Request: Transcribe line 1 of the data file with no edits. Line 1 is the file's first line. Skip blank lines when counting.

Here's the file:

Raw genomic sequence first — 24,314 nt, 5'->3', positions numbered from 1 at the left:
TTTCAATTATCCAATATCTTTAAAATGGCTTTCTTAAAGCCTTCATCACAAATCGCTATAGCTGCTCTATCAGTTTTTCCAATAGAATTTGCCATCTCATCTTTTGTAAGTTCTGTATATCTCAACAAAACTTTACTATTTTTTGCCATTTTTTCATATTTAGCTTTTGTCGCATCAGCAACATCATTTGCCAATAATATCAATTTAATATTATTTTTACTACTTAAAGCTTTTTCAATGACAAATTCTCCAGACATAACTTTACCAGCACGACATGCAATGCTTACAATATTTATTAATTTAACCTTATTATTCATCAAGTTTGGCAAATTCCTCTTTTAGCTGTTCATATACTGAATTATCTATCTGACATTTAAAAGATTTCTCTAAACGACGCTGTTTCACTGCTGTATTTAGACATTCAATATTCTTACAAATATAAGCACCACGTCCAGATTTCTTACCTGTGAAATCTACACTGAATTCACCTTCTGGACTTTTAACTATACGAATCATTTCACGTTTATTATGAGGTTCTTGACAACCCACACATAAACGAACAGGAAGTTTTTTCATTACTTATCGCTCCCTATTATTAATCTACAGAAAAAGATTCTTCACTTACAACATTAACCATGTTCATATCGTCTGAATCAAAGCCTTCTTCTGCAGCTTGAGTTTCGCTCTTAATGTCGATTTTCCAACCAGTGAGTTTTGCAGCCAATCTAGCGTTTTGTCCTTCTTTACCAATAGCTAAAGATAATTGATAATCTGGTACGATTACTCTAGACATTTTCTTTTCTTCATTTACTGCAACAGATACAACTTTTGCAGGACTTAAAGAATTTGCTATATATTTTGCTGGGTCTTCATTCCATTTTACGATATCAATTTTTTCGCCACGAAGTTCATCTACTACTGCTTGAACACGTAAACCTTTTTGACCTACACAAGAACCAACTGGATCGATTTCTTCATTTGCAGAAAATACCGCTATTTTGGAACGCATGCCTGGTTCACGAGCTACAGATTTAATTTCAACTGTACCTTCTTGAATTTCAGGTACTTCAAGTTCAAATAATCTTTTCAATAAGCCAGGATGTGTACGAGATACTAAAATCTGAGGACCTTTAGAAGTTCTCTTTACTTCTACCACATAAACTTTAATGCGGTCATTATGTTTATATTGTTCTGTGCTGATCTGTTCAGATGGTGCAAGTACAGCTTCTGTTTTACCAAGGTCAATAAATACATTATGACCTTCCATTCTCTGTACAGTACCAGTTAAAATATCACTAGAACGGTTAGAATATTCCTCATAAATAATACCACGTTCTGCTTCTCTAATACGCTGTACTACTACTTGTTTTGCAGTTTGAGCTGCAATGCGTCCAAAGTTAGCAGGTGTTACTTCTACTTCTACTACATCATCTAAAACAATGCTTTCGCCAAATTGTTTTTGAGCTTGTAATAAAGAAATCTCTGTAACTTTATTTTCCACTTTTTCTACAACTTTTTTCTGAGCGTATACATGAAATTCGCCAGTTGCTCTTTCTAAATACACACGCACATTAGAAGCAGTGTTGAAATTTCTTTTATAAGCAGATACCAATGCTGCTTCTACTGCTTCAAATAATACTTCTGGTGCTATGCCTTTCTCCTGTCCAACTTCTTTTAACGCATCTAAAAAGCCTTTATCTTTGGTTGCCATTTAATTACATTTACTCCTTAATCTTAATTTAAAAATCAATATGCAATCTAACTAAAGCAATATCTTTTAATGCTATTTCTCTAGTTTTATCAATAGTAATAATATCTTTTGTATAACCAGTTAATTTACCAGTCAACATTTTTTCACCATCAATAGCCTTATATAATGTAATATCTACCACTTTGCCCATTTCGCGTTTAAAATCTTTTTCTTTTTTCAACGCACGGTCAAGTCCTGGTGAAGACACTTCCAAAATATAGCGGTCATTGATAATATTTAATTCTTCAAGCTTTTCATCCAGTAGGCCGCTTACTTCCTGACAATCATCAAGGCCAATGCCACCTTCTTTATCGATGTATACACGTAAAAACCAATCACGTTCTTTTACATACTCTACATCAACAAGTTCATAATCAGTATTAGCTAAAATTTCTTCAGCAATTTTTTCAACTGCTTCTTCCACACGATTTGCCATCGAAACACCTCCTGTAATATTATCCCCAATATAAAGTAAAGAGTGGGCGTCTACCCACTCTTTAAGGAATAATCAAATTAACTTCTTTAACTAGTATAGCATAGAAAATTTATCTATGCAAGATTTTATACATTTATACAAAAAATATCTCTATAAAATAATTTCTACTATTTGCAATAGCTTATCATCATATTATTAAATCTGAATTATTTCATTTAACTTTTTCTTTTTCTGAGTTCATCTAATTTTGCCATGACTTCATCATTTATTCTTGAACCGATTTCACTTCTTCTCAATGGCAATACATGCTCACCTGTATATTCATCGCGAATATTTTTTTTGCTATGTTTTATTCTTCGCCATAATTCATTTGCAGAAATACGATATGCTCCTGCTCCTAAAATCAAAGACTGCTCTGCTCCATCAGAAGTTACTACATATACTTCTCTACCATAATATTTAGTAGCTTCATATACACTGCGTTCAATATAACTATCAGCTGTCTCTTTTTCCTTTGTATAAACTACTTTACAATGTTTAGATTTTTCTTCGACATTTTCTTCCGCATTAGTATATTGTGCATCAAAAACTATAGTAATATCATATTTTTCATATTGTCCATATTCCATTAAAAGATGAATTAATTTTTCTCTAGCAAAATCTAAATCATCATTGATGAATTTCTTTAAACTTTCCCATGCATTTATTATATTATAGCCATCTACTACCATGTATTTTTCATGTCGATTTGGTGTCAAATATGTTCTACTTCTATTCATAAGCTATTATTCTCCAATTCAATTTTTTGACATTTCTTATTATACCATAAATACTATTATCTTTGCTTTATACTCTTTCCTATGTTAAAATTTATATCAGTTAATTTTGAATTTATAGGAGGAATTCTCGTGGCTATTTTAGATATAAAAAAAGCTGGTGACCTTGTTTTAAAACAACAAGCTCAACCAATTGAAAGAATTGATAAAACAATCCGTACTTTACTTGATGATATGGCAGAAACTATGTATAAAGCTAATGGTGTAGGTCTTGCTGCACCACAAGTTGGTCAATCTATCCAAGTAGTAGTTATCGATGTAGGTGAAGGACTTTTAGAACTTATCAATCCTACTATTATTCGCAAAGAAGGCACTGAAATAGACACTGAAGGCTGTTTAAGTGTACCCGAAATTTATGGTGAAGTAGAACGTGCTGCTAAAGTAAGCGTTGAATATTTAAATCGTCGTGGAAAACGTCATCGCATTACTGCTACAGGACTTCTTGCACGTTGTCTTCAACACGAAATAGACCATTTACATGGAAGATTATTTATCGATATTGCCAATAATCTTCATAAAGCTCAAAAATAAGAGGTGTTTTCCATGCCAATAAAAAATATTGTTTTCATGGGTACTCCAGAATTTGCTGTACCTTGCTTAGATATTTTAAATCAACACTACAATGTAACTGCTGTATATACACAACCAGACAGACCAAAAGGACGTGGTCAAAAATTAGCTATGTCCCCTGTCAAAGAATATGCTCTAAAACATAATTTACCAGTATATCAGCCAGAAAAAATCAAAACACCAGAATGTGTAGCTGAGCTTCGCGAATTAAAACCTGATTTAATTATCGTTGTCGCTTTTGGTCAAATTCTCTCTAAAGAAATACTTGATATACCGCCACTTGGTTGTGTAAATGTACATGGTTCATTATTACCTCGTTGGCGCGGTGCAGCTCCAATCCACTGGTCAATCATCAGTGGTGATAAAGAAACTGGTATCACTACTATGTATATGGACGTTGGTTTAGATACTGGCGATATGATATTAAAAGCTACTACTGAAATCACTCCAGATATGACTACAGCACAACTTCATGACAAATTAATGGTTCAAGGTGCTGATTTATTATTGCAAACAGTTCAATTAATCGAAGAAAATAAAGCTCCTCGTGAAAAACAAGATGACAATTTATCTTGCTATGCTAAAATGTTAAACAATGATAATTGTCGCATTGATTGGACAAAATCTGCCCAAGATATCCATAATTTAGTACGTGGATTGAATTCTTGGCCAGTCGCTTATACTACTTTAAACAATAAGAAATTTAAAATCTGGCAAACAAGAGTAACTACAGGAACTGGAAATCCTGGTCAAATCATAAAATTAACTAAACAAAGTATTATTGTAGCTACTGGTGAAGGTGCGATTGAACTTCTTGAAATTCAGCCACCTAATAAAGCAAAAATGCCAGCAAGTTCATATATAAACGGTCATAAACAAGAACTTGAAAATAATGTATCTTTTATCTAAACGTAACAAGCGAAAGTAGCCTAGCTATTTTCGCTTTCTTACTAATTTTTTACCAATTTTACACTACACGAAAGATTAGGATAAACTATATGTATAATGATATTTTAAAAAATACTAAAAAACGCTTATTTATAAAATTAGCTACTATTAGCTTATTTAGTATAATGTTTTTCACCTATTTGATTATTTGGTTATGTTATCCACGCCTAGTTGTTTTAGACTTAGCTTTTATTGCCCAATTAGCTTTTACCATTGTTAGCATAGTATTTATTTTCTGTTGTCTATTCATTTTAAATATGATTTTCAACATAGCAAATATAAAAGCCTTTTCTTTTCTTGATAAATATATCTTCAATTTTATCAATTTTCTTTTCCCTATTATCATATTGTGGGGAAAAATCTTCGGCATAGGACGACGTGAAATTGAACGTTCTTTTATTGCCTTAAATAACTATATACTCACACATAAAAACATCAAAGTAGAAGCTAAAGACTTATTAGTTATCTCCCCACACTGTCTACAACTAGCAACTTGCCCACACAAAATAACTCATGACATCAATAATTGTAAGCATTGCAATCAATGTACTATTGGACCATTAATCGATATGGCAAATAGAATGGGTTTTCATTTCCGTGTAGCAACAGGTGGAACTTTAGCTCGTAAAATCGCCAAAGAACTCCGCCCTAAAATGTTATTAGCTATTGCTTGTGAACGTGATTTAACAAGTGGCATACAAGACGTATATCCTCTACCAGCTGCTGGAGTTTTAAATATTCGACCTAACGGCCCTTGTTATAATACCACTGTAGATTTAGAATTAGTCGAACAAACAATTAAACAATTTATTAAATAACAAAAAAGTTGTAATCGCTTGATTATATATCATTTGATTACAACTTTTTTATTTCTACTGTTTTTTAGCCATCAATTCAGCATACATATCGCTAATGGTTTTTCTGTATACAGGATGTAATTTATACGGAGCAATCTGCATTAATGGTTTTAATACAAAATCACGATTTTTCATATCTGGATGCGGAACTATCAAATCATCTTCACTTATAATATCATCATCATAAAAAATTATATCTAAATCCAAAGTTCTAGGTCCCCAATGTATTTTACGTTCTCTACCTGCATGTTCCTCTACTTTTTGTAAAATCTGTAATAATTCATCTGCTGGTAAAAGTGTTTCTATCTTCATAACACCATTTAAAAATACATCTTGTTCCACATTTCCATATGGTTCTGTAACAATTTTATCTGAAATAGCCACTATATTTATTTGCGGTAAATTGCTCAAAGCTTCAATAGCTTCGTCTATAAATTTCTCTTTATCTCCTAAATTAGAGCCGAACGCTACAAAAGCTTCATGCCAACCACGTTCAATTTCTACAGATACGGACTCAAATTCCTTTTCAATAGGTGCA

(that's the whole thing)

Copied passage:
Raw genomic sequence first — 24,314 nt, 5'->3', positions numbered from 1 at the left: